CSU Budget Access System Tops Recognitions For State's "Best Practices"
A program that pays bills via the Internet, a system that increases the pass rate of students on the Regents test and CSU-developed software that helps college planners budget more effectively are among the best practices identified through a new University System of Georgia competition.
The initial eight recipients of the University Systems first Best Practices Awards were recognized Oct. 8 during the Board of Regents meeting held on the campus of Valdosta State University. The competition selected the eight winners out of 73 submissions from 22 institutions. The program is designed to help the states 34 public colleges and universities become more efficient and effective in their operations.
These examples can serve as models to help all University System institutions enhance their operations, which is a key goal of the Boards Strategic Plan, said University System Chancellor Thomas C. Meredith.
The competition divided the entries into four categories: finance and business, academic affairs, student affairs and information technology. Senior University System of Georgia administrators in each of the four evaluated and scored the entries on the basis of their impact on operations, the benefits the practices provided to students, faculty, staff or others, and the effectiveness and efficiencies created, including cost savings, cost avoidance or productivity increases. Two top recipients were identified in each of the four categories, with the top recipient receiving a $15,000 award and the second-place recipient receiving $10,000. Funds were provided from a strategic allocation established by the University System Office to reward programs of excellence.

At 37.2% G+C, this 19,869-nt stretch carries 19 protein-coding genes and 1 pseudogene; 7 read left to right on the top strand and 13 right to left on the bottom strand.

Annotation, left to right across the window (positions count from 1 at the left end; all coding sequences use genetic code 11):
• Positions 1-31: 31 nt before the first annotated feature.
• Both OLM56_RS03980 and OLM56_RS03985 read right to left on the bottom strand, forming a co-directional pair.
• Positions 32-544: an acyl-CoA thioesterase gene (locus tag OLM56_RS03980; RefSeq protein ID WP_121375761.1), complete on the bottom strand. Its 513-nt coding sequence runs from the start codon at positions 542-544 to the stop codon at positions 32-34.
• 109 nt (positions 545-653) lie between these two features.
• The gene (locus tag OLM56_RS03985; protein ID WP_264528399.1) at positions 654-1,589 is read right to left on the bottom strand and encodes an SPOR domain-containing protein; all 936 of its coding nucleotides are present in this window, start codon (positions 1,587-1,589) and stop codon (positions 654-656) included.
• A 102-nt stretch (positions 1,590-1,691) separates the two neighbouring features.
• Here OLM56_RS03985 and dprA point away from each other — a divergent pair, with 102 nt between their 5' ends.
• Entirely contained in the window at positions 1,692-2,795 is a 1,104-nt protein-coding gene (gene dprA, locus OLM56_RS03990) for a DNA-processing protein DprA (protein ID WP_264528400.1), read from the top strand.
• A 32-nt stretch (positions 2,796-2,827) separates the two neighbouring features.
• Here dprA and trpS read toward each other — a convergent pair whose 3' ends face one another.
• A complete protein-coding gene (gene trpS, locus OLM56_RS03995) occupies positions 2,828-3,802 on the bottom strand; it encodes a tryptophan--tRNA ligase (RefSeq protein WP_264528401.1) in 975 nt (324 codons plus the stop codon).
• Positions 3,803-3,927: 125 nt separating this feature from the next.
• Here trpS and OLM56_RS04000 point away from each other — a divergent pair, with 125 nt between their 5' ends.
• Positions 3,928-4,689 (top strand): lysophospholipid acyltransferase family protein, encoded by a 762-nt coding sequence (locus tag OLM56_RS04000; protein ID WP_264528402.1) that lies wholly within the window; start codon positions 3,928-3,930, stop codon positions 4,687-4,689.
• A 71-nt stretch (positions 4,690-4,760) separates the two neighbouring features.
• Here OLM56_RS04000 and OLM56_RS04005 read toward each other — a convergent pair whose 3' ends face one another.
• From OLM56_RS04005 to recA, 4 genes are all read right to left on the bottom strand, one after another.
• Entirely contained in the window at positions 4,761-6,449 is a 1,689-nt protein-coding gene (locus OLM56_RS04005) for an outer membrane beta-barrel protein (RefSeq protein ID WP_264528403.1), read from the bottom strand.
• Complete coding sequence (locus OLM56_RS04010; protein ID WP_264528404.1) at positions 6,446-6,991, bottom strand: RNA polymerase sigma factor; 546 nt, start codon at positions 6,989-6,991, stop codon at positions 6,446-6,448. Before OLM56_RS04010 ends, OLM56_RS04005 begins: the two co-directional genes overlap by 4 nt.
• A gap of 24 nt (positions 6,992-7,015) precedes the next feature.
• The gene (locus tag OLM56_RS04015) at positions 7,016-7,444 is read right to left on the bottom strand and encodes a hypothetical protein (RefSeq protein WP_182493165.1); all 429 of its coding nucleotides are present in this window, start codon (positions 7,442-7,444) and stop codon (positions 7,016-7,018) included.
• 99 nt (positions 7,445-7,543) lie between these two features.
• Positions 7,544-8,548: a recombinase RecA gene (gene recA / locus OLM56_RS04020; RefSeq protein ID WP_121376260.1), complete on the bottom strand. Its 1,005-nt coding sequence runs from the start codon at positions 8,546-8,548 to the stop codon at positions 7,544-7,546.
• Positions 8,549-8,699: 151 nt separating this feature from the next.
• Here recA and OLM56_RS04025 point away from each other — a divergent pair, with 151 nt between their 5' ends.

The Best Practices Awards winners are:
Finance and Business
First Place: Columbus State University Peoplesoft Financials Budget Access System -- Columbus State developed The PeopleSoft Financials Budget Access System to provide department heads with online access to their budget information. Each morning an automated process is run that links Columbus State Universitys server to the server with our financials data in Athens and updates CSUs database with transactions from the previous days business activity (e.g. encumbrances and expenses for travel, operating supplies, equipment purchases, etc). Department heads can view their budget information online or print reports with summary and detail information for appropriation, organization, and project/grant accounts. Each authorized budget user is assigned a unique three-digit code that allows that user access to the system.
From the viewpoint of the Business Office and the campus as a whole, this system has numerous substantial benefits:
* Printed reports are no longer required saves time and paper.
* Telephone calls have been reduced. Departments have current access to their financial data; therefore fewer questions arise.
* Casual users can easily understand the system screens and reports.
* The program is account specific in that users view their assigned accounts.
* If the system is down in Athens, our data is still available.
The PeopleSoft Financials Budget Access System is a good example of the level of expertise available on campus,' said CSU President Frank Brown. 'This is the result of CSU team members taking a situation that was complicated and cumbersome and making it accessible. We have saved time and money and made it easier to track finances for budget experts and also placed information in a format readily accessible and understandable to the casual user.
University officials credited Vera H. Bailes, senior programmer for CINS, and Lougene Brown and Anna Brooks, from the the business office, as primary forces behind the project.